Kurdish villagers beaten by mob of soldiers, not thrown from helicopter: report

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A Kurdish villager from the southeastern province of Van who survived alleged torture by Turkish soldiers, unlike another villager who succumbed to his injuries in the hospital, said an assault carried out by a mob of more than 100 soldiers caused his injuries instead of a fall from a helicopter, the reason given in a doctor’s assessment, independent deputy and investigative journalist Ahmet Şık reported on Monday.

Initially, rights groups and media outlets reporting on the incident cited a medical report giving the reason for their admission to the hospital as a “fall from a helicopter.”

This was a lie told by the perpetrators of the torture, according to Şık, who claims that soldiers delivering the villagers to the hospital when they were unconscious told the doctors they were terrorists who had engaged with them and that they had thrown themselves from the helicopter on which they were being transported.

“This was an official lie told by the perpetrators to protect themselves,” Şık said and added that the lie became widespread because the rights activists and lawyers who spoke to the press thought the victims had been thrown from a helicopter.

Osman Şiban was discharged from the hospital on September 20 and later received a medical report stating that he was not able to provide an official statement to the authorities.

On September 30, 55-year-old Servet Turgut, a father of seven, succumbed to his injuries in the Van Regional Teaching and Research Hospital’s intensive care unit.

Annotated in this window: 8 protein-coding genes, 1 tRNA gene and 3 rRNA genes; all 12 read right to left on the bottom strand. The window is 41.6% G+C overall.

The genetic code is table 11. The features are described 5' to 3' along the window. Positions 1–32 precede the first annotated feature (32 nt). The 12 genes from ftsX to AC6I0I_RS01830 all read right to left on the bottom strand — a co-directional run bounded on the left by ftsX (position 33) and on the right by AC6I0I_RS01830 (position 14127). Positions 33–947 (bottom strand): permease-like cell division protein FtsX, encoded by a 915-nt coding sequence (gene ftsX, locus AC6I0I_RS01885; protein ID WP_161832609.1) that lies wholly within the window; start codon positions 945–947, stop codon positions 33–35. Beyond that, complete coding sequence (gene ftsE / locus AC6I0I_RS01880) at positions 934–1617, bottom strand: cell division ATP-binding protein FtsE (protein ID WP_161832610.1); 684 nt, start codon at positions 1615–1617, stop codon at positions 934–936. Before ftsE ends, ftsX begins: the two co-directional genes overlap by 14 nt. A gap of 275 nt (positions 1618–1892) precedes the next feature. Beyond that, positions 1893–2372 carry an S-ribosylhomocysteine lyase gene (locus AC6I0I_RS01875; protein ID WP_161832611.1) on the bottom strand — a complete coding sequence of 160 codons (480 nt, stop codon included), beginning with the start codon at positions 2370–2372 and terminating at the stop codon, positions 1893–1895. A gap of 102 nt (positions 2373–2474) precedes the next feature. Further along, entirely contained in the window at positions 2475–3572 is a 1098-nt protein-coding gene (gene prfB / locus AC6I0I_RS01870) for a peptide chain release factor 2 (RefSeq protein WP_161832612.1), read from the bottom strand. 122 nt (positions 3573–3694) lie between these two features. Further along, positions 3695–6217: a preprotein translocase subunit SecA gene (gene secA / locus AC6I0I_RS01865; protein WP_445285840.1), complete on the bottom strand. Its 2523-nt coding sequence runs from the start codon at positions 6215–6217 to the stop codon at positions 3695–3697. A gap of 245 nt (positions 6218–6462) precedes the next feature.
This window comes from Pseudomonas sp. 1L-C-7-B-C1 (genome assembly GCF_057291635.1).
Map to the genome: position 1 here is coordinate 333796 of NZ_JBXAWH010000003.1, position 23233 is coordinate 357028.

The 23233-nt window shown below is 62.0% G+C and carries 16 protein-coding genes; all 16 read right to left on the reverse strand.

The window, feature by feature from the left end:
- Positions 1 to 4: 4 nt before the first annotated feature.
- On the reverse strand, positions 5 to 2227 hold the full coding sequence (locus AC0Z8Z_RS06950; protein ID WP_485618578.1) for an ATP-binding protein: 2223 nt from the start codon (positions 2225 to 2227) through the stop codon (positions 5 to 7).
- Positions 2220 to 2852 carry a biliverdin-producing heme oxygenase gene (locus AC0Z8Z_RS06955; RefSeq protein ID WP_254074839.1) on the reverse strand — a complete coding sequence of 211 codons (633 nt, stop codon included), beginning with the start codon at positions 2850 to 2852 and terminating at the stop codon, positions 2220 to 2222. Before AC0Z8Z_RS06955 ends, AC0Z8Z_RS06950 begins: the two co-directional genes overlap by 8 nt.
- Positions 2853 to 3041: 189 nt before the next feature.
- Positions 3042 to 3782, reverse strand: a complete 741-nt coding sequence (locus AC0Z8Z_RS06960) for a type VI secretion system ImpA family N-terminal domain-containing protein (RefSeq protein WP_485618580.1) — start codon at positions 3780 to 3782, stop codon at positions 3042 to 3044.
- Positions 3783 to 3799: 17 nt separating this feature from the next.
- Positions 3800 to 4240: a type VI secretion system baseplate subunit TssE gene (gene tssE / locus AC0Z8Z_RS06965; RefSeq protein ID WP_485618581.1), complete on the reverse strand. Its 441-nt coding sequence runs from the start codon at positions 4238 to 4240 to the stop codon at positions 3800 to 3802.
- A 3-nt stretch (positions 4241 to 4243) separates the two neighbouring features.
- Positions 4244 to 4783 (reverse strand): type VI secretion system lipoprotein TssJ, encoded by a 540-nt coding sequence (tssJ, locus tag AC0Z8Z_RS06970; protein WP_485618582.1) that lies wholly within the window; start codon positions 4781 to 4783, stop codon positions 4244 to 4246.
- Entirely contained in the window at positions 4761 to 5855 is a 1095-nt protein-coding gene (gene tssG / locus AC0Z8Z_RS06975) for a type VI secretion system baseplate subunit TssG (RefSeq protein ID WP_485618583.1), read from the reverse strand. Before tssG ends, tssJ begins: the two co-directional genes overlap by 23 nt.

According to Şiban, who had suffered partial memory loss due to his injuries, a group of Turkish soldiers had detained him and Turgut in the Van countryside on Sept. 11 and taken them to the Van Gendarmerie Command by helicopter.

Speaking to the Mezopotamya News Agency, Şiban’s brother Cengiz claimed that both victims were taken by gendarmes in view of all the villagers, who were forced to remain on their knees during the detention of the two men. While they were being taken away, villagers who tried to follow them were threatened with death by the soldiers, Cengiz added.

On the way, Şiban says, soldiers had shown him the dead body of a militant, purportedly a member of the outlawed Kurdistan Workers’ Party (PKK), claiming that Şiban knew him. When he said he didn’t recognize the body, he was battered by the soldiers.

Şiban recalls one voice saying, “Don’t hit the elderly one [Servet Turgut], he might die.”

“The helicopter landed. I saw many soldiers out there. Maybe 100 or 150 soldiers were there; they were armed and ready. They first threw the dead bodies [of militants] out of the helicopter, and then us,” Şiban was quoted as saying in narrating the incident.

“I heard someone shouting, ‘This terrorist is still alive!’ Then all the soldiers mobbed us. Ten or 20 of them came for each of us. I don’t know what they did to us. I don’t know what they did to me. They threw us on the ground and then started hitting us. ‘Terrorists,’ they called us as they battered us. We are villagers; we are citizens. I don’t know how long it went on. I passed out.”

“The fact that Van’s top military commanders waited in front of the Van Council of Forensic Medicine for the autopsy of Servet Turgut is very telling,” Şık’s report said. “Were you there to cover up your crimes?”

“Although it has been 53 days since the incident, instead of identifying the perpetrators of this torture, the fact that journalists who reported on the incident were arrested is evidence of this coverup. Surprise us if we are wrong,” Şık concluded.

Four journalists were arrested on Oct. 9 over their reports on the incident on charges of disseminating propaganda on behalf of the PKK.

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